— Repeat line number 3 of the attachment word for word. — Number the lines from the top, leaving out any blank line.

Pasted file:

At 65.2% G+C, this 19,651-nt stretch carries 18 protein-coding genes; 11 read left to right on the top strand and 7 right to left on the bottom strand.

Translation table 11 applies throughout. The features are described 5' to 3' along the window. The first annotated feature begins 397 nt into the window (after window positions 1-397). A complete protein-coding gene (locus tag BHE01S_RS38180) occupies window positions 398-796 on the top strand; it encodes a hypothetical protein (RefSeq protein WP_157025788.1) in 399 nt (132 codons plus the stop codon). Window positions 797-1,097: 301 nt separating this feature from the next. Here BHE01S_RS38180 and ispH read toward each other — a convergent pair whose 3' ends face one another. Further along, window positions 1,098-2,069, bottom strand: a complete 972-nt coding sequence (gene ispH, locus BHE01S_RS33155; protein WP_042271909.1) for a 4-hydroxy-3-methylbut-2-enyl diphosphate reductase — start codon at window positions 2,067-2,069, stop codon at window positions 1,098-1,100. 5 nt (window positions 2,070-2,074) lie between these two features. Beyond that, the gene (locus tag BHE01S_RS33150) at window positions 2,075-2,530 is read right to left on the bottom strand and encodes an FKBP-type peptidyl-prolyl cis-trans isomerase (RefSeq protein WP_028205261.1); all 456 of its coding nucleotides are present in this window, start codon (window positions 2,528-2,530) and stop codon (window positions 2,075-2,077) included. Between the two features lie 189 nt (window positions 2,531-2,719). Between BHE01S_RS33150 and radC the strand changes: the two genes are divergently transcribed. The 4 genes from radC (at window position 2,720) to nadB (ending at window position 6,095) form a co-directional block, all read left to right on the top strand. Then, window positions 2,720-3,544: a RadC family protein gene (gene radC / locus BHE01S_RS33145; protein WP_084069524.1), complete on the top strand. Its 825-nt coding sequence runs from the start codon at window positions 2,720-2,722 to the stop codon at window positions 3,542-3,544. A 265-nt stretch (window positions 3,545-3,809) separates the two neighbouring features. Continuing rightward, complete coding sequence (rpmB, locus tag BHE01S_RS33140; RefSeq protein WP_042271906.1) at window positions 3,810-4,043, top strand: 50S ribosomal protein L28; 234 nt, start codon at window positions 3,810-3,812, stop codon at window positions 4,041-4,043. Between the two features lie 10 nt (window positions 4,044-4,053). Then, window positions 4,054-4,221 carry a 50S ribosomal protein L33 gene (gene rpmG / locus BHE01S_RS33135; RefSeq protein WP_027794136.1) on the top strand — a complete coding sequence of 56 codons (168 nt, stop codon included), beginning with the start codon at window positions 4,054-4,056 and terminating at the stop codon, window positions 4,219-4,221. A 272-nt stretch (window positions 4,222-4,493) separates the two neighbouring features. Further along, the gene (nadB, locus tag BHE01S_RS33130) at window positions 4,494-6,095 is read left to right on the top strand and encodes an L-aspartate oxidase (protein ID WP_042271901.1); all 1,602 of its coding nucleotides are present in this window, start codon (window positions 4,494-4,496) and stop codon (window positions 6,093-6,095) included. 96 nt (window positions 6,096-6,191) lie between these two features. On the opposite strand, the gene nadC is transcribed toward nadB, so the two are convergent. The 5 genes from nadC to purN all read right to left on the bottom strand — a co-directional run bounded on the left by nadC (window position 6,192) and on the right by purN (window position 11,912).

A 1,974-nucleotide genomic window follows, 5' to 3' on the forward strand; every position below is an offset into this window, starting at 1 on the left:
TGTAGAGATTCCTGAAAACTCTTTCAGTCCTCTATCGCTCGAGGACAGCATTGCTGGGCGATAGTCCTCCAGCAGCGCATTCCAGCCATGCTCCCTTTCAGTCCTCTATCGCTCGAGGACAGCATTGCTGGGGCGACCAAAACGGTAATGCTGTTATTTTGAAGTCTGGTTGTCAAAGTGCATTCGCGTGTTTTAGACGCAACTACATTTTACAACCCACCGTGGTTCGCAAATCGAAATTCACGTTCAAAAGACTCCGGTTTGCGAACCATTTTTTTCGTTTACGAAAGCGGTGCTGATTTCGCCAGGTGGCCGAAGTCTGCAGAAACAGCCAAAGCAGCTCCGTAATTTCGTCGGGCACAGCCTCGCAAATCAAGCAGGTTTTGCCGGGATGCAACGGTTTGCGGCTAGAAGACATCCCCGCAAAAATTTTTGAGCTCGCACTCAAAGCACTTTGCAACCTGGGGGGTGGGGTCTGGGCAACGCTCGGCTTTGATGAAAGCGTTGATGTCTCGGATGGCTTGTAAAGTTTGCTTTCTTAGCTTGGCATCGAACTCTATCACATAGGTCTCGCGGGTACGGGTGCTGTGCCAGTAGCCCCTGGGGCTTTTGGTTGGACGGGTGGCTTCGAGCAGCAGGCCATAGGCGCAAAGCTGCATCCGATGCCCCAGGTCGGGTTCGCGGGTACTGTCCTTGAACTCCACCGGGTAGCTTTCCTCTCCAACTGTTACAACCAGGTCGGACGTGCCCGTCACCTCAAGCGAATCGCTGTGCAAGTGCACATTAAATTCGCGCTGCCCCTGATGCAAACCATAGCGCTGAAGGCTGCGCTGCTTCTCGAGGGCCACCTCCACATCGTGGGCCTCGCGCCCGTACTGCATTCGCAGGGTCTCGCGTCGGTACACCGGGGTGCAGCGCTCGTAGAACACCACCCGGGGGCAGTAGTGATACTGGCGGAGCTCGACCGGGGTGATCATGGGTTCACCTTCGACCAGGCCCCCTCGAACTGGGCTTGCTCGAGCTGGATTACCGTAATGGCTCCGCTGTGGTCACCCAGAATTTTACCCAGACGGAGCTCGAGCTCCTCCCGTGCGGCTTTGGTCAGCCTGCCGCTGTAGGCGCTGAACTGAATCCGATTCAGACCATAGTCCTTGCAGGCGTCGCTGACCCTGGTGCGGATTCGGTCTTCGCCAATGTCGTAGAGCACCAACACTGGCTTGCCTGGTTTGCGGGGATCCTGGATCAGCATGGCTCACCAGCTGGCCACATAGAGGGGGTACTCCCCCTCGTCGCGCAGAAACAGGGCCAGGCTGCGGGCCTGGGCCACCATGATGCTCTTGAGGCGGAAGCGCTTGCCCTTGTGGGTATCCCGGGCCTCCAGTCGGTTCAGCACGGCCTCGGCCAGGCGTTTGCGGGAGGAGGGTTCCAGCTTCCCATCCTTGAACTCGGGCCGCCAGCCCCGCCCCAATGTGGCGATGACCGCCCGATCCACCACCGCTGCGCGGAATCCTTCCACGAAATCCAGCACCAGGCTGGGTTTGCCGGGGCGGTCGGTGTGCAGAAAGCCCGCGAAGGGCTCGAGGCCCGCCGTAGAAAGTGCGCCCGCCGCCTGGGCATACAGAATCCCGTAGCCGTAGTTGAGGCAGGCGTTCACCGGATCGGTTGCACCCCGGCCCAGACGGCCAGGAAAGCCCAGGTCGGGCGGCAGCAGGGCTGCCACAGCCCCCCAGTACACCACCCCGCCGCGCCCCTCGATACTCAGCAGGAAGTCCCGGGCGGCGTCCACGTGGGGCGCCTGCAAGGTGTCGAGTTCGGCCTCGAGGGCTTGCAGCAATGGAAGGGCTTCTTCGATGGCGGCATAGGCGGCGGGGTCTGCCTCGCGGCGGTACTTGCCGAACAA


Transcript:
A 1,974-nucleotide genomic window follows, 5' to 3' on the forward strand; every position below is an offset into this window, starting at 1 on the left: